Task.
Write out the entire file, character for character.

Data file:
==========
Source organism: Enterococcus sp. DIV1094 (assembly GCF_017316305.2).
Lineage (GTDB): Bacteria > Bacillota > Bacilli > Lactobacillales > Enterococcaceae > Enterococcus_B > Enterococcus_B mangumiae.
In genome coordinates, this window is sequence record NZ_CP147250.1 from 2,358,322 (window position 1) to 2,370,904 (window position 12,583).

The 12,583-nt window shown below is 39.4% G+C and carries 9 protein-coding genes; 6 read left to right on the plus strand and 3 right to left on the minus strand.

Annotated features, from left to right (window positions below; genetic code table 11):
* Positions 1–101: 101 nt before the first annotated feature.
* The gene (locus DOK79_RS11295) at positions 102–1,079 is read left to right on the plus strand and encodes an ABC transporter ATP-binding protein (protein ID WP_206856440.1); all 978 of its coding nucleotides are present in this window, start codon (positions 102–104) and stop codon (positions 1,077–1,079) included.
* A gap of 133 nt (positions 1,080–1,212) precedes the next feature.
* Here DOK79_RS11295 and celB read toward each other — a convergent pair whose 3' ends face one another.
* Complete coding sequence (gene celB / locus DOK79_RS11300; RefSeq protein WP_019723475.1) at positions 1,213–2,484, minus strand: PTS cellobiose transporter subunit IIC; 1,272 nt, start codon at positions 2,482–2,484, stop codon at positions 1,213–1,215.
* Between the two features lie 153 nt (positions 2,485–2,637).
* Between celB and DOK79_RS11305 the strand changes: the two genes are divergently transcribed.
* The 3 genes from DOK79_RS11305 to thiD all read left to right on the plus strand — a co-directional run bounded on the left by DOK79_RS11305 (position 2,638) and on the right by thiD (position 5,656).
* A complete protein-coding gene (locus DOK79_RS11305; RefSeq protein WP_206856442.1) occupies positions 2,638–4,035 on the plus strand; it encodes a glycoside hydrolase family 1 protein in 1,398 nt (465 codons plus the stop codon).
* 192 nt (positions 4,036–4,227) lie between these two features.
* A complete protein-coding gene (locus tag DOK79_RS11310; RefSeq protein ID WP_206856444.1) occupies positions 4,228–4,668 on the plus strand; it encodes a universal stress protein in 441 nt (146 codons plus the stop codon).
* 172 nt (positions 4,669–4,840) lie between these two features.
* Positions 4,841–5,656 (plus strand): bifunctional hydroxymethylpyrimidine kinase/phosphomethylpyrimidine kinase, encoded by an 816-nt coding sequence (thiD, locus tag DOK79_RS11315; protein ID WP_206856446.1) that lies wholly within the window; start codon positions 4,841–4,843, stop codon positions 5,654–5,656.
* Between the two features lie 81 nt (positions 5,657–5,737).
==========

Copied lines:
Source organism: Enterococcus sp. DIV1094 (assembly GCF_017316305.2).
Lineage (GTDB): Bacteria > Bacillota > Bacilli > Lactobacillales > Enterococcaceae > Enterococcus_B > Enterococcus_B mangumiae.
In genome coordinates, this window is sequence record NZ_CP147250.1 from 2,358,322 (window position 1) to 2,370,904 (window position 12,583).

The 12,583-nt window shown below is 39.4% G+C and carries 9 protein-coding genes; 6 read left to right on the plus strand and 3 right to left on the minus strand.

Annotated features, from left to right (window positions below; genetic code table 11):
* Positions 1–101: 101 nt before the first annotated feature.
* The gene (locus DOK79_RS11295) at positions 102–1,079 is read left to right on the plus strand and encodes an ABC transporter ATP-binding protein (protein ID WP_206856440.1); all 978 of its coding nucleotides are present in this window, start codon (positions 102–104) and stop codon (positions 1,077–1,079) included.
* A gap of 133 nt (positions 1,080–1,212) precedes the next feature.
* Here DOK79_RS11295 and celB read toward each other — a convergent pair whose 3' ends face one another.
* Complete coding sequence (gene celB / locus DOK79_RS11300; RefSeq protein WP_019723475.1) at positions 1,213–2,484, minus strand: PTS cellobiose transporter subunit IIC; 1,272 nt, start codon at positions 2,482–2,484, stop codon at positions 1,213–1,215.
* Between the two features lie 153 nt (positions 2,485–2,637).
* Between celB and DOK79_RS11305 the strand changes: the two genes are divergently transcribed.
* The 3 genes from DOK79_RS11305 to thiD all read left to right on the plus strand — a co-directional run bounded on the left by DOK79_RS11305 (position 2,638) and on the right by thiD (position 5,656).
* A complete protein-coding gene (locus DOK79_RS11305; RefSeq protein WP_206856442.1) occupies positions 2,638–4,035 on the plus strand; it encodes a glycoside hydrolase family 1 protein in 1,398 nt (465 codons plus the stop codon).
* 192 nt (positions 4,036–4,227) lie between these two features.
* A complete protein-coding gene (locus tag DOK79_RS11310; RefSeq protein ID WP_206856444.1) occupies positions 4,228–4,668 on the plus strand; it encodes a universal stress protein in 441 nt (146 codons plus the stop codon).
* 172 nt (positions 4,669–4,840) lie between these two features.
* Positions 4,841–5,656 (plus strand): bifunctional hydroxymethylpyrimidine kinase/phosphomethylpyrimidine kinase, encoded by an 816-nt coding sequence (thiD, locus tag DOK79_RS11315; protein ID WP_206856446.1) that lies wholly within the window; start codon positions 4,841–4,843, stop codon positions 5,654–5,656.
* Between the two features lie 81 nt (positions 5,657–5,737).